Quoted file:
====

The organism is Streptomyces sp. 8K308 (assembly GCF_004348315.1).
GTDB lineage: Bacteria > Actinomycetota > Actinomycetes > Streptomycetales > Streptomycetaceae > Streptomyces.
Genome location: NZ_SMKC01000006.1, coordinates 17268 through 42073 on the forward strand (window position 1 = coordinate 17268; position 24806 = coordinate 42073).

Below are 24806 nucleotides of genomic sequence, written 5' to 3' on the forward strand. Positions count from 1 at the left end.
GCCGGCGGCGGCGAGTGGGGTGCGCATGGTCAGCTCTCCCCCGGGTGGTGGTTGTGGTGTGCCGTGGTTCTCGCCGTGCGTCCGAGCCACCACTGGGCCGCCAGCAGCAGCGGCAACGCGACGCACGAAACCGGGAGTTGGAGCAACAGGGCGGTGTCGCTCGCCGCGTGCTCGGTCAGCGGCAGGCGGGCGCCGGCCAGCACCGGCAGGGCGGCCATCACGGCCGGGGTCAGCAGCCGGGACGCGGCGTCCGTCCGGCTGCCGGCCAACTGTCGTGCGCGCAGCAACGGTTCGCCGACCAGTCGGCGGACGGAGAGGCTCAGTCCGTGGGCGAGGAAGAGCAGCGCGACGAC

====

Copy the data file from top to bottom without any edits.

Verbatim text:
The organism is Streptomyces sp. 8K308 (assembly GCF_004348315.1).
GTDB lineage: Bacteria > Actinomycetota > Actinomycetes > Streptomycetales > Streptomycetaceae > Streptomyces.
Genome location: NZ_SMKC01000006.1, coordinates 17268 through 42073 on the forward strand (window position 1 = coordinate 17268; position 24806 = coordinate 42073).

Below are 24806 nucleotides of genomic sequence, written 5' to 3' on the forward strand. Positions count from 1 at the left end.
GCCGGCGGCGGCGAGTGGGGTGCGCATGGTCAGCTCTCCCCCGGGTGGTGGTTGTGGTGTGCCGTGGTTCTCGCCGTGCGTCCGAGCCACCACTGGGCCGCCAGCAGCAGCGGCAACGCGACGCACGAAACCGGGAGTTGGAGCAACAGGGCGGTGTCGCTCGCCGCGTGCTCGGTCAGCGGCAGGCGGGCGCCGGCCAGCACCGGCAGGGCGGCCATCACGGCCGGGGTCAGCAGCCGGGACGCGGCGTCCGTCCGGCTGCCGGCCAACTGTCGTGCGCGCAGCAACGGTTCGCCGACCAGTCGGCGGACGGAGAGGCTCAGTCCGTGGGCGAGGAAGAGCAGCGCGACGAC